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    1. Normal ties are big enough, for seven fold ties are enormous! x

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  7. Oh wow That is brilliant (sick as in teen speak, or even 'Bear' as you taught me!)
    kraftwerk .....trust you! Laughing very hard at that one and btw makes me like the sound of your hubby very much!
    xxxxx

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    1. Haha! Yes, he obviously saw a glimmer of something beneath the slicked back hair! x

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  8. Love it. So chic and clever origami work!

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    1. I agree, very chic, although the origami work almost had us defeated! x

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  9. Wow! That was really fascinating! I like the 7 fold the best. Especially so, after seeing the construction of the one your hubby "pounced on" for Christmas. That Christmas one is fab (and so are all his photos and role models), but the 7 fold looks like it came from Nordstrom! Dang!!

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    1. Ooooh what a compliment thank you! I'll pass it on to Joe. x

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  10. Ooh now I fancy trying a rare 7 fold tie! Joe will have to share his pattern with us at some point!

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    1. If we ever get it into a useable state, we'll definitely share it. It's a bit hit and miss in its current format! x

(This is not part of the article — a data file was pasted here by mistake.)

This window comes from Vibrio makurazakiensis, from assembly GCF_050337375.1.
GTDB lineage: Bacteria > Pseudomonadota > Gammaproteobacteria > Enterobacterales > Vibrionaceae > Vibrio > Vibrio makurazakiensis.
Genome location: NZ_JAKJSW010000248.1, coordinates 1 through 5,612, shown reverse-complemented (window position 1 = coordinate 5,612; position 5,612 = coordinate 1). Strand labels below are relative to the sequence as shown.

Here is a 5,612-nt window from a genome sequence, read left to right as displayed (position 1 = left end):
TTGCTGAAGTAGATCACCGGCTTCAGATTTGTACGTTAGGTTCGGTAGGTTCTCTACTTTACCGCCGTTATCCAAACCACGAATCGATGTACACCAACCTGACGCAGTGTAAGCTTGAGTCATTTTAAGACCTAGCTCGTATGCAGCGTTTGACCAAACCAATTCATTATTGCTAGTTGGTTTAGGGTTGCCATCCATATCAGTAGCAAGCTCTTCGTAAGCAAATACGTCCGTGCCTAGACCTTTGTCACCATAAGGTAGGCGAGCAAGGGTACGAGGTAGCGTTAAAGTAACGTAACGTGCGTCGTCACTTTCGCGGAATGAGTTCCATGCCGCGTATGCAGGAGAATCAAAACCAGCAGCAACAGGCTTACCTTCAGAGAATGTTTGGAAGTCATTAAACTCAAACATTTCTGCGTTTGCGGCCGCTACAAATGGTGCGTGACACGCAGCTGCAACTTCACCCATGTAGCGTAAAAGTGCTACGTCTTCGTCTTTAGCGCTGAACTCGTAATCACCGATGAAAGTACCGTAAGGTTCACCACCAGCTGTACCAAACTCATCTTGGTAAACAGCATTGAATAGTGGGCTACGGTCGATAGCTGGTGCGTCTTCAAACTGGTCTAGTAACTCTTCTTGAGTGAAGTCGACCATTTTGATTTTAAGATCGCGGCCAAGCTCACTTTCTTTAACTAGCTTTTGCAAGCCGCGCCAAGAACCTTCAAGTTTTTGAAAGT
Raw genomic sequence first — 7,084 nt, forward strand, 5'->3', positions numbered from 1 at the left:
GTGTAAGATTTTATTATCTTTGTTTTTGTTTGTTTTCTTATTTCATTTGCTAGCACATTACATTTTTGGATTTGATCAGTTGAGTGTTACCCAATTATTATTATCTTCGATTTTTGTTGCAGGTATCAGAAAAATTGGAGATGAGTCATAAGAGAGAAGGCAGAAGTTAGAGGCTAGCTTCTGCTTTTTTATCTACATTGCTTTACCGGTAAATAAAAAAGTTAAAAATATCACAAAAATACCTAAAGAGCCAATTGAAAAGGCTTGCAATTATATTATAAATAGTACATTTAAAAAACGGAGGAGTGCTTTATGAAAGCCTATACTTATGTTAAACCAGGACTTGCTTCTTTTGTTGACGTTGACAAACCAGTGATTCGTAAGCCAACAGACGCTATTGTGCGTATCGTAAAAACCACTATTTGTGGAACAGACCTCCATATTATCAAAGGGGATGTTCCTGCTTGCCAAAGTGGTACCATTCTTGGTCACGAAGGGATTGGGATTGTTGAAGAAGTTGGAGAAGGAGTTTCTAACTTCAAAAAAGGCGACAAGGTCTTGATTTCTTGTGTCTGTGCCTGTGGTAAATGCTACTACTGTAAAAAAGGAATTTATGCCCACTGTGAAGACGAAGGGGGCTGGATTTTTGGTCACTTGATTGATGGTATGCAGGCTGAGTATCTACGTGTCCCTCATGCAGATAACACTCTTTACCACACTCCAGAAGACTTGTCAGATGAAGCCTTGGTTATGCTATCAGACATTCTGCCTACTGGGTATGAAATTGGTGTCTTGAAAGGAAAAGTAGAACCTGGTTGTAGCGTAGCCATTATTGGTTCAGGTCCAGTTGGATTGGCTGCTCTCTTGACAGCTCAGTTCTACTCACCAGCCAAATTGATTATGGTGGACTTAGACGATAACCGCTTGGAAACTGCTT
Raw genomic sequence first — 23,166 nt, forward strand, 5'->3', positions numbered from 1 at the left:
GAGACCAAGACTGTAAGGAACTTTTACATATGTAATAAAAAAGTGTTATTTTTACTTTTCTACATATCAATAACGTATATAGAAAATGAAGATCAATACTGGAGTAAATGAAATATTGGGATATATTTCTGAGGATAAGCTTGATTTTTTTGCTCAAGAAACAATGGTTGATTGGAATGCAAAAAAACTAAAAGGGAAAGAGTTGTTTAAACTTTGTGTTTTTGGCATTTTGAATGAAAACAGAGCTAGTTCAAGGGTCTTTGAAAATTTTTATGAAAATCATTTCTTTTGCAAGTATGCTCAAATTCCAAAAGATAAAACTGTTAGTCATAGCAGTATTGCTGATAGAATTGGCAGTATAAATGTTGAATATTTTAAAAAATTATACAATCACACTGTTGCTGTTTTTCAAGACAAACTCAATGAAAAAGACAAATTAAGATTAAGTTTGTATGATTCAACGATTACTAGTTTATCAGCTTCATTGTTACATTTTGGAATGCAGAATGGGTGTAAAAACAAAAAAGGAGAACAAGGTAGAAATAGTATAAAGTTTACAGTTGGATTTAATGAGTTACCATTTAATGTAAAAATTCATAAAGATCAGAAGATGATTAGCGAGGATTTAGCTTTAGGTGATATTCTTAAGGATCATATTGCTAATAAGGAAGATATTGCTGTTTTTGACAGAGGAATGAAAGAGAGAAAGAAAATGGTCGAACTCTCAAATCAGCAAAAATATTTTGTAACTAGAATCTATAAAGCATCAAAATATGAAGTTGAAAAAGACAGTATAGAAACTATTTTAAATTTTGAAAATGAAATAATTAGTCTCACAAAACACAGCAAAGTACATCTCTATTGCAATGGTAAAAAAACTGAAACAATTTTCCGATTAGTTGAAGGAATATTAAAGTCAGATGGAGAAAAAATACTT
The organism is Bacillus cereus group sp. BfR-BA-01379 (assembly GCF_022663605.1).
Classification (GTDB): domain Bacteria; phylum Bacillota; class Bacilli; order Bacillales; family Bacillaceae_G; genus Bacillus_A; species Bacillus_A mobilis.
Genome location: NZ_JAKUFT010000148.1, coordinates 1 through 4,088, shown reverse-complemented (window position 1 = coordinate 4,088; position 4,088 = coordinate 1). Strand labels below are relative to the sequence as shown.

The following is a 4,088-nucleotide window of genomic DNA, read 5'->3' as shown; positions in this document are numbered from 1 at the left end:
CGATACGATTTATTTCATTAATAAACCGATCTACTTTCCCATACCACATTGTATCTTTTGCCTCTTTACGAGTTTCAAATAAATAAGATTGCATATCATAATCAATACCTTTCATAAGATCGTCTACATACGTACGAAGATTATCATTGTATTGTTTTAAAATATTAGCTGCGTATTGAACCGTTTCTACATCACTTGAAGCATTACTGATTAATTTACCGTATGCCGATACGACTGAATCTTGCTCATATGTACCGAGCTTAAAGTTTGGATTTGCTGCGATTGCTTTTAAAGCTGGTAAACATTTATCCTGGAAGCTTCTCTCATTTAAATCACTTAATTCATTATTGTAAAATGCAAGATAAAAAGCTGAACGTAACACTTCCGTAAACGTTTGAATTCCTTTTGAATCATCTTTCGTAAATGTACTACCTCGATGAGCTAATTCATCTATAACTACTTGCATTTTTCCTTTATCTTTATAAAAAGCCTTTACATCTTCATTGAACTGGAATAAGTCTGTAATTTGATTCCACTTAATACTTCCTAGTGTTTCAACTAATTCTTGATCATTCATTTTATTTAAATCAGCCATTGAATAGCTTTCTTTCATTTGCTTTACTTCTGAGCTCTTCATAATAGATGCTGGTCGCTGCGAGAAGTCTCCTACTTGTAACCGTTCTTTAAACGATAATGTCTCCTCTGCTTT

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  11. Oh wow! My Dad is pretty much always sporting a tie and loves the liberty / boy art lined one that I made him based on the SOI kit last Christmas. It's wonky as heck (silk is not the best thing to choose when making your first tie!) but I was so proud of it. If Joe ever fancies sharing his pattern I'd be snaffling it up pretty much instantaneously!

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    1. I'll let him know, there's definitely a gap in the market for a seven fold pattern! x

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  12. I have been asked to make ties and did not want to do it, because they are so difficult. Please once this is perfected, share. please and thank you

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  13. Very efficiently written information. It will be priceless to anybody who uses it, together with myself. Sustain the good work for positive.

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  14. Can I get a copy of your tire pattern and instructions. I'd love to try to make this for my husband. Thanks